Guilt still pricks me whenever I get desperate and head straight to the Knorr and Maggie shelves full of delicious sounding dinner ideas like “Meatball Marinara with spaghetti”, “Salmon fillet in cream sauce with rice and “Oven baked pasta with cheese and ham”. And that’s because I’ve grown up in a family where the assigned cooks mince onions, pound chilli and murder garlic for every single meal they prepare. Anything simpler is considered cheating. So I’m half glad to find myself in this country while being in charge of putting food on the table.
Now that I’m stepping slowly but steadily into the working world, I’m getting a little nervous about juggling commitments to provide home-cooked nutritious food for the family, keeping the apartment (half) decent looking and (20%) clean and jump starting a business. As the Germans will say,they will ‘press their thumbs’ for me. -keeping fingers crossed- and chin up!

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2 thoughts on “Becoming a Hausfrau in Germany

  1. Wow I forgot about the crazy non-commercialised hours in Europe! In Switzerland, I was warned not to flush the toilet after 10am. It’s quite nice to know that people care about noise levels and all.

    My German neighbour must hate that here, people don’t care about the banging around. She’s next to two houses undergoing reconstruction and it must have been really bad because here you can do renovation work from 8.30am to 6pm Mon to Sat. She’s only ever yelled at them on Sunday to stop work (at least they did).

    I’ve also wondered how people do the work-keep house-feed family juggle when they don’t have extensive help. I think Singaporeans have it easy: either go back to home-cooked food by parents or in-laws or eat out. Or hire domestic help. Even we have a part-time helper who comes in once a week. I don’t know how to fit it all in if your hours are restricted. At least for feed family part, some of the blogs I read say it’s about cooking in bulk and freezing a lot – including vegetables and even rice (how horrifying 😉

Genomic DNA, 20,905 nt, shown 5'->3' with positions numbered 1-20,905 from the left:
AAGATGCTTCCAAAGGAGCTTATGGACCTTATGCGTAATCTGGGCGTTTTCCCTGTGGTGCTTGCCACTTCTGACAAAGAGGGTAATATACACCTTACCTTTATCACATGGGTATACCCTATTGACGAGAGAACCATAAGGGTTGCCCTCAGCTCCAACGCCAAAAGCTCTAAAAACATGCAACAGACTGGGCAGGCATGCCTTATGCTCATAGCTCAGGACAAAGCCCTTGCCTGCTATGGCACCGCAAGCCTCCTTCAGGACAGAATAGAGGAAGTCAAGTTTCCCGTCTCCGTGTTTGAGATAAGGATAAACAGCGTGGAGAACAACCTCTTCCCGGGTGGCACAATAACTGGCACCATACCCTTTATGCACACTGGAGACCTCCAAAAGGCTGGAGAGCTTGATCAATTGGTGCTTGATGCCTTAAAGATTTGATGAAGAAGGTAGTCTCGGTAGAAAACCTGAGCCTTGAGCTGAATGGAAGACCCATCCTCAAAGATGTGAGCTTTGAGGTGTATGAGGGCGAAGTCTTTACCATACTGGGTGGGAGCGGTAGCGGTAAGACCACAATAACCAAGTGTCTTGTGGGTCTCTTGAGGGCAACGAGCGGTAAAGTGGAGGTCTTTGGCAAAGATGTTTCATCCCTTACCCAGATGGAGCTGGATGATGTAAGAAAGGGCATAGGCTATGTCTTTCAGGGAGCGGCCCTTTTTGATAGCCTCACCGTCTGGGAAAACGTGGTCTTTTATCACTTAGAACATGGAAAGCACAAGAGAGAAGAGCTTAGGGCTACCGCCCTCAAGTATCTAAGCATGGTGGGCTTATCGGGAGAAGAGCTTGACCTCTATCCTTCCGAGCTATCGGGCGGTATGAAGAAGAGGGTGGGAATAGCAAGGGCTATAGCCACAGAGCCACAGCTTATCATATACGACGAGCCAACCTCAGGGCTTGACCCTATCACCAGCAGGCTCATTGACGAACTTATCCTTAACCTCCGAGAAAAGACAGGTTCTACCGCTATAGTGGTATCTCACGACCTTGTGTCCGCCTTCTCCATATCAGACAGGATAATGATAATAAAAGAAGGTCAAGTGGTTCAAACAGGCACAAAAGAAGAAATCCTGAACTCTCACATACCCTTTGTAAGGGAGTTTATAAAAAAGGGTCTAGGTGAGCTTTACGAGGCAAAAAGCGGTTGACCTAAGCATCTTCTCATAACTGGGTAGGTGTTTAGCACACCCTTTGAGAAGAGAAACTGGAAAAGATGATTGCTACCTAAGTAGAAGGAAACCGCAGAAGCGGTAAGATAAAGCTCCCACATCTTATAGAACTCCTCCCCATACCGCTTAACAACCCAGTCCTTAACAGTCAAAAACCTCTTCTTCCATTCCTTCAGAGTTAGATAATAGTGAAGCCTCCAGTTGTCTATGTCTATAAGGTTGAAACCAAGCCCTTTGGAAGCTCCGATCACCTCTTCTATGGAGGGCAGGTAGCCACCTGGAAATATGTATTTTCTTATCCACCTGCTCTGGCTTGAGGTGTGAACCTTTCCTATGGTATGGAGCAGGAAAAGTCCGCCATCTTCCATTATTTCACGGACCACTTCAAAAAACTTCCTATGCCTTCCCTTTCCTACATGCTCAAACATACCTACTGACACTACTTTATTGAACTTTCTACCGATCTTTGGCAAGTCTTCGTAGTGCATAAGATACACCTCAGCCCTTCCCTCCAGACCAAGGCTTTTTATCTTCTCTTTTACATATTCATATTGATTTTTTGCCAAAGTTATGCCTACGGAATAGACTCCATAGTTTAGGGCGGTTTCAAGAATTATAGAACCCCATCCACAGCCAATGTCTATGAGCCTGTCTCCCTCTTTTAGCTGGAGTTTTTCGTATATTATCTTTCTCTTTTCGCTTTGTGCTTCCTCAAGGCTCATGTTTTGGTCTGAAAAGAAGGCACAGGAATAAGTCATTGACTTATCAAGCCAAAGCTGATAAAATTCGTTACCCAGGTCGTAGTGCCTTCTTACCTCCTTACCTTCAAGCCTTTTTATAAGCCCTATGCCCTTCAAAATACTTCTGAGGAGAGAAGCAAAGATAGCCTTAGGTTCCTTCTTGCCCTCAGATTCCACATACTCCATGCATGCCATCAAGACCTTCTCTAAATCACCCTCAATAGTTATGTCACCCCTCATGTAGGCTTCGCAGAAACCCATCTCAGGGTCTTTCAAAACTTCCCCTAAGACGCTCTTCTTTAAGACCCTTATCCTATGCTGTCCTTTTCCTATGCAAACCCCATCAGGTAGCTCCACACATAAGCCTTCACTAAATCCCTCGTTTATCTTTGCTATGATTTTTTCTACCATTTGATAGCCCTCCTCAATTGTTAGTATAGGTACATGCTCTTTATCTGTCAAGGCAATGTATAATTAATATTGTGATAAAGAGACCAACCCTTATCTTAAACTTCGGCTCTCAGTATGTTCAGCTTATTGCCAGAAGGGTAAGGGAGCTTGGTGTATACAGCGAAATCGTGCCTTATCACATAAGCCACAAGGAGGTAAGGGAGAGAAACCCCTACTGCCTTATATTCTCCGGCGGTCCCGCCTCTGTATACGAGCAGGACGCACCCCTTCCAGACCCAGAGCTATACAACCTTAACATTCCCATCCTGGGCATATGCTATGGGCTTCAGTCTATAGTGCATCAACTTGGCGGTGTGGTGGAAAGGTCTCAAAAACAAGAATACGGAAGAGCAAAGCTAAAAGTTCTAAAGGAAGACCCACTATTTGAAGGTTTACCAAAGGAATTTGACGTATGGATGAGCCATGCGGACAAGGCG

That said, I definitely appreciate being able to go out at any time of the day to get groceries. You know we have some 24h supermarkets too?

  2. Hi Waisan,

    thanks for the comment. I didn’t know it’s here till today. Something’s wrong with the email notification.
    Well, I’m not surprised at all that your German neighbour voiced her objection. Not that they are not harmonious people, but their private space counts more. My neighbours play mj though the night during weekends and my parents tolerate it just to maintain neighbourly harmony. -.-

    Working mothers here usually have a part-time cleaner but usually twice a month for the thrifty. I’m looking into hiring one too once I work more. There just isn’t enough time for housework. I’m one of those who ‘bulk-cook’ and freeze. :p For me, that’s mostly out of convenience of feeding a toddler, who is fussy and has specific dietary needs. Now that she mostly eats what we eat, I see less need for it. Why is it horrifying, btw? Also, here in Germany, most people have only one warm meal a day and that’s lunch. My German friends think it’s crazy I’m cooking dinner. They usually have bread (hence the term ‘Abendbrot’ (evening bread) to mean dinner) and that’s it. I’m still not used to it but I must say I’m really glad my husband is. 🙂

    Not just 24-hour supermarkets but 24-hour prata places as well! Yum yum…